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Tzila Seewald is thirty one, happily married, mother to two adorable sons, and works as a successful social worker. Apparently, she’s just like hundreds of other women. Except that she isn’t.



Empowered by Love

Born in 1986, it wasn’t until Tzila was two years old that she was diagnosed with profound deafness. A year later, she became the thirteenth patient at NYU to be fitted with a cochlear implant. Although Tzila could now hear, she still had a long road ahead of her. With limited verbal and auditory skills, she had to undergo intense speech therapy. Today, there are over 67,000 individuals in the U.S. with a cochlear implant. But since Tzila was one of the pioneers, her therapists didn’t realize that while she was picking up flawless enunciation, she wasn’t picking up the rules of grammar. “I still struggle with grammar, despite the hours I spent in speech therapy,” says Tzila. When she was eighteen, Tzila underwent surgery for a second implant. However, since this implant was done when she was older, she never adjusted comfortably to the sound produced. “On Shabbos and Sunday mornings, I sometimes take a break from all the noise. I savor the silence because this was how I was born,” says Tzila.

Thanks to encouraging parents and friends, a supportive shul, school and neighborhood, Tzila grew up feeling like she wasn’t any different from anyone else. “I just saw my deafness as part of me and nobody said otherwise,” she says. Empowered with this support, Tzila developed the healthy self-esteem that still shapes her life as an adult.

But Tzila’s tests weren’t over. At seventeen, she began taking driving lessons like all her friends… until it became obvious that she had trouble with her peripheral vision. Tzila was diagnosed with Usher syndrome type 1F, which meant she could expect an incremental loss of vision and balance in addition to her hearing challenges. At first, Tzila was initially inconsolable. But her parents were behind her. “My parents pushed me to be great. They didn’t let me dwell on sadness and depression. I fought them so many times, but they believed in me and told me so many times,” says Tzila.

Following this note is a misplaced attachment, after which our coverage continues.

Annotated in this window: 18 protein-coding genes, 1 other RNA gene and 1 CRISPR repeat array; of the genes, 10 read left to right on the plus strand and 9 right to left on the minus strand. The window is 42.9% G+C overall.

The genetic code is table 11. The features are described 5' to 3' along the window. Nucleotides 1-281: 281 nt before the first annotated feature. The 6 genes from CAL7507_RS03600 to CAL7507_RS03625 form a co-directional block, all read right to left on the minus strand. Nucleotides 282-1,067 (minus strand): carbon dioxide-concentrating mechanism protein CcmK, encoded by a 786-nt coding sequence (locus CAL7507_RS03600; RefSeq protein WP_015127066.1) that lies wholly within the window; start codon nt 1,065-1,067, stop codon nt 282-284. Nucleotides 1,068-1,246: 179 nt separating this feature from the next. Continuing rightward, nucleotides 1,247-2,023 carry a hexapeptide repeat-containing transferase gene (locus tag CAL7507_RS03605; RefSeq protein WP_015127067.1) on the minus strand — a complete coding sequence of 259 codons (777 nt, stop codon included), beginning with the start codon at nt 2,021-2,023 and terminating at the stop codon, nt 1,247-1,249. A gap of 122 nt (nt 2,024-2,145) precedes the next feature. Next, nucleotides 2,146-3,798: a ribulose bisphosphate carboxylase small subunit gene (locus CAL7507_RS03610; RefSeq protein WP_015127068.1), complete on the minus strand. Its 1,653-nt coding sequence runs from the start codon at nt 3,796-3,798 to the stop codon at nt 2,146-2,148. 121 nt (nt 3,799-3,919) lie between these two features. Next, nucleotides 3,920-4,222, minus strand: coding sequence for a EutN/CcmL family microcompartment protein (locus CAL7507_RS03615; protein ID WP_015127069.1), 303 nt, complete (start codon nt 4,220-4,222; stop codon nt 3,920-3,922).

The Wide World

In high school, Tzila’s social circle began to widen. And this brought her into contact with people who weren’t as accepting as those she was used to. Ninth grade summer campers initially branded Tzila as the “deaf girl” – until she proved herself to be every bit as fun-loving and capable as her peers. Later, the expected babysitting jobs most girls her age got didn’t pan out – because parents weren’t willing to trust her. Ironically, Tzila would have been a more conscientious babysitter than any of her peers. Knowing the limitations of her hearing, she would have kept the kids under her care in sight!

Post high school, in seminary, she learned to deal with people who weren’t always sensitive to her needs and to advocate for herself. These essential skills helped her through college. At the Helen Keller Foundation, she learned to touch type and how to use a walking stick. “Unlike a cochlear implant, the walking stick is easily noticeable. I feel that it obscures the real me, by labeling me as blind,” says Tzila. But there are advantages. “If I step on someone’s toes in the subway, they apologize to me. And people often allow me to skip long lines at ticket booths and supermarkets,” Tzila says.

After graduating Stern College, Tzila enrolled in Hunter College to earn a degree in social work. Her first internship was at a school in the Bronx. While the kids loved her, her supervisor was out to make life difficult. She yelled at her regularly for not understanding her. And, unbelievably, she assigned Tzila, and only Tzila, the demeaning task of cleaning her office. “People with disabilities are very vulnerable because they are easy to target,” says Tzila. Yet, she soldiered on, determined to get her Masters and prove her worth.